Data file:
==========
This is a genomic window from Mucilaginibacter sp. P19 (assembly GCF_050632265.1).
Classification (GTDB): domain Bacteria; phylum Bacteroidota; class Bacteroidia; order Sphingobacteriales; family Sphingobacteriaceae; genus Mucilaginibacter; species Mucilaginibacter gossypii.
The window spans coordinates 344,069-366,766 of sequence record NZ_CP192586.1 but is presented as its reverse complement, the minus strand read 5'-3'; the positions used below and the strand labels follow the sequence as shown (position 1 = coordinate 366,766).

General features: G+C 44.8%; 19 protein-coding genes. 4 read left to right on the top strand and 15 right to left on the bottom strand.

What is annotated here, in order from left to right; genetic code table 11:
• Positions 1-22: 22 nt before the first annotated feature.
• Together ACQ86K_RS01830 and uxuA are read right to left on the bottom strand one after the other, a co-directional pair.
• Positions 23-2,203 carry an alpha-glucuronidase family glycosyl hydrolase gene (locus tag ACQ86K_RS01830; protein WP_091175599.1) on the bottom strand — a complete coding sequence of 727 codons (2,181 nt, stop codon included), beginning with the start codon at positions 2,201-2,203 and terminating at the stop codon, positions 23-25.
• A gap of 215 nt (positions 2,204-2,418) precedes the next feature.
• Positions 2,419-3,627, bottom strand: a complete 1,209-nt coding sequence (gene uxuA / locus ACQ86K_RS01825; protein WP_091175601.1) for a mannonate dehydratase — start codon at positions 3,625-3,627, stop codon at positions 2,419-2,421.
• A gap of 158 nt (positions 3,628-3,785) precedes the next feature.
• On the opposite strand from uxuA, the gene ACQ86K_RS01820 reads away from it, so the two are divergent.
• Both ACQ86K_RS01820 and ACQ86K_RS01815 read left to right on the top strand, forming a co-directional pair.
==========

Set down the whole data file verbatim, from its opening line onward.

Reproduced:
This is a genomic window from Mucilaginibacter sp. P19 (assembly GCF_050632265.1).
Classification (GTDB): domain Bacteria; phylum Bacteroidota; class Bacteroidia; order Sphingobacteriales; family Sphingobacteriaceae; genus Mucilaginibacter; species Mucilaginibacter gossypii.
The window spans coordinates 344,069-366,766 of sequence record NZ_CP192586.1 but is presented as its reverse complement, the minus strand read 5'-3'; the positions used below and the strand labels follow the sequence as shown (position 1 = coordinate 366,766).

General features: G+C 44.8%; 19 protein-coding genes. 4 read left to right on the top strand and 15 right to left on the bottom strand.

What is annotated here, in order from left to right; genetic code table 11:
• Positions 1-22: 22 nt before the first annotated feature.
• Together ACQ86K_RS01830 and uxuA are read right to left on the bottom strand one after the other, a co-directional pair.
• Positions 23-2,203 carry an alpha-glucuronidase family glycosyl hydrolase gene (locus tag ACQ86K_RS01830; protein WP_091175599.1) on the bottom strand — a complete coding sequence of 727 codons (2,181 nt, stop codon included), beginning with the start codon at positions 2,201-2,203 and terminating at the stop codon, positions 23-25.
• A gap of 215 nt (positions 2,204-2,418) precedes the next feature.
• Positions 2,419-3,627, bottom strand: a complete 1,209-nt coding sequence (gene uxuA / locus ACQ86K_RS01825; protein WP_091175601.1) for a mannonate dehydratase — start codon at positions 3,625-3,627, stop codon at positions 2,419-2,421.
• A gap of 158 nt (positions 3,628-3,785) precedes the next feature.
• On the opposite strand from uxuA, the gene ACQ86K_RS01820 reads away from it, so the two are divergent.
• Both ACQ86K_RS01820 and ACQ86K_RS01815 read left to right on the top strand, forming a co-directional pair.